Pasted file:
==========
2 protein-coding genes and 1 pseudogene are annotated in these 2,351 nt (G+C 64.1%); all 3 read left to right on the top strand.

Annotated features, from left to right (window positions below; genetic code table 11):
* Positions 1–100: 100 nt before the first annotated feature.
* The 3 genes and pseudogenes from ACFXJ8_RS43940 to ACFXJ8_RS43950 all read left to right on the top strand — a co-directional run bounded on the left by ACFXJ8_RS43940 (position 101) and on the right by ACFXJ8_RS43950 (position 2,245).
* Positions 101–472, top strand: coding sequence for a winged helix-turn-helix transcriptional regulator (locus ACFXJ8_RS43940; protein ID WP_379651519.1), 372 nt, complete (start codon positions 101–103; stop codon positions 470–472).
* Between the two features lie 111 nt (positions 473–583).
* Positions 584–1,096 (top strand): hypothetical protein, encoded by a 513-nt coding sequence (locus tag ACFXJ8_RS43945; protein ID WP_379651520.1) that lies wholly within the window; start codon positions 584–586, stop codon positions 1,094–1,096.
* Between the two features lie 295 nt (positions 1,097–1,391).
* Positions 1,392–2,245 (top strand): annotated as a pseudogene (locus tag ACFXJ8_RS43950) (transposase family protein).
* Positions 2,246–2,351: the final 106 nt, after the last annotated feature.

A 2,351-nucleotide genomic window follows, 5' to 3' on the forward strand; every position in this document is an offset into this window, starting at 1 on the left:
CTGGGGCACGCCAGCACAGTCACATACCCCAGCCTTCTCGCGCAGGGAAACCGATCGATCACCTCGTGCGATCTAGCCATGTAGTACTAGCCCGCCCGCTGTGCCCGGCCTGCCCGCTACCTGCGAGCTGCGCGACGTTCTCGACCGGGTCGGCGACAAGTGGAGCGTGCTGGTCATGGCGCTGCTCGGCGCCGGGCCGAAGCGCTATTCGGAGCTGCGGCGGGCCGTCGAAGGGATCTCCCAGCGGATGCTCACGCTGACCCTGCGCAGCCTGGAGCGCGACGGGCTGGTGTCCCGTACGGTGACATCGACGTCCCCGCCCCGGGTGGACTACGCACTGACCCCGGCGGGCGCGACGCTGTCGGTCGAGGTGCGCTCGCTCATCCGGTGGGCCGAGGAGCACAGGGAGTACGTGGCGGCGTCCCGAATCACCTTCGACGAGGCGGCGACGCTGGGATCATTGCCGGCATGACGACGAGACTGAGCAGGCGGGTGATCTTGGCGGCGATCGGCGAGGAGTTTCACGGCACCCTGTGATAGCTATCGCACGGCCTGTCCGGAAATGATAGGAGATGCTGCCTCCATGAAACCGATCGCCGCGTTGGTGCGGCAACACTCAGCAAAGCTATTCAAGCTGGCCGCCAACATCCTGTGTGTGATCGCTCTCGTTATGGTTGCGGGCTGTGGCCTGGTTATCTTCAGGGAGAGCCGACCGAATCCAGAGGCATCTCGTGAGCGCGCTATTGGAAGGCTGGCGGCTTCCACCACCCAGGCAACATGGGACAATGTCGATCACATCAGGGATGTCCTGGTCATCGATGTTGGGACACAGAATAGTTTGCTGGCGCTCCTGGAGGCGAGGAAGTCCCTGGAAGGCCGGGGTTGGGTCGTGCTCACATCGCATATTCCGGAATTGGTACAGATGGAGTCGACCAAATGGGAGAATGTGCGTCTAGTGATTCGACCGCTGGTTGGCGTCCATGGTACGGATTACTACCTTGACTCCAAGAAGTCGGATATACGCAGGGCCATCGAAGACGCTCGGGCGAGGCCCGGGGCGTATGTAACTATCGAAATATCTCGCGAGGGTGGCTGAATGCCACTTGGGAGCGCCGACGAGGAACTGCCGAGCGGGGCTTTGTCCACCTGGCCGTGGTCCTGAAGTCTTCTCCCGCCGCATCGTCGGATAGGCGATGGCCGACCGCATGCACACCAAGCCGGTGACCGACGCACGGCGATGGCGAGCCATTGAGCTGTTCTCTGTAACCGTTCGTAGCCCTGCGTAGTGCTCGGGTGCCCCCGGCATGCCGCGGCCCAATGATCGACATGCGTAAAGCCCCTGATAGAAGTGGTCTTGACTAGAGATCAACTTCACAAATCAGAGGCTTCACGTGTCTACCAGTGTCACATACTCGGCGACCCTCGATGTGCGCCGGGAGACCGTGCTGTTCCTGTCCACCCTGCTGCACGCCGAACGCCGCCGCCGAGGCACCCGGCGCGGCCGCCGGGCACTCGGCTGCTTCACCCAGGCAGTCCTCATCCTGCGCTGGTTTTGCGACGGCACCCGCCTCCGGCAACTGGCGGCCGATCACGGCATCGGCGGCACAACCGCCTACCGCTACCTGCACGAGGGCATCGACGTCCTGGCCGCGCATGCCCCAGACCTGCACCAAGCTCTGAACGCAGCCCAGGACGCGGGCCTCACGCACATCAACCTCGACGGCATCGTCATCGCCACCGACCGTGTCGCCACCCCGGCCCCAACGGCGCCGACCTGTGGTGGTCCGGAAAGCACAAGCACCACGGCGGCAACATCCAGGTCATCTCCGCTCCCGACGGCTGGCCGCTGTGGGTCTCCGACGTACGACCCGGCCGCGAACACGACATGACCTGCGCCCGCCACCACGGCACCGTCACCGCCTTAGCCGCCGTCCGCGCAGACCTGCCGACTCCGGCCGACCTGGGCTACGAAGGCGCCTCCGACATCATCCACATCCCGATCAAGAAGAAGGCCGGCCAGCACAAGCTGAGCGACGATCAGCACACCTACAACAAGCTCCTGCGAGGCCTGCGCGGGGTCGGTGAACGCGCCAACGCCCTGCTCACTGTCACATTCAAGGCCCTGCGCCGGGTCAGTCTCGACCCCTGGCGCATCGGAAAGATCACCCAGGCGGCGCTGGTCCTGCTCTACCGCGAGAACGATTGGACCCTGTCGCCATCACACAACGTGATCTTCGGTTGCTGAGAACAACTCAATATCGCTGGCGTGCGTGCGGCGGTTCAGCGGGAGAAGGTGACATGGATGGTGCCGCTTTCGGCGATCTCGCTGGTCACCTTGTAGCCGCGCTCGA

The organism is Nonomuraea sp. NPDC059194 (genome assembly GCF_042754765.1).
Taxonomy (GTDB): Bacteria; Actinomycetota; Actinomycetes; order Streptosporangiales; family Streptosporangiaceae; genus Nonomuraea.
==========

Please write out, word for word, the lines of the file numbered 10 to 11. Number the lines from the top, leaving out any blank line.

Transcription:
* Positions 2,246–2,351: the final 106 nt, after the last annotated feature.

A 2,351-nucleotide genomic window follows, 5' to 3' on the forward strand; every position in this document is an offset into this window, starting at 1 on the left: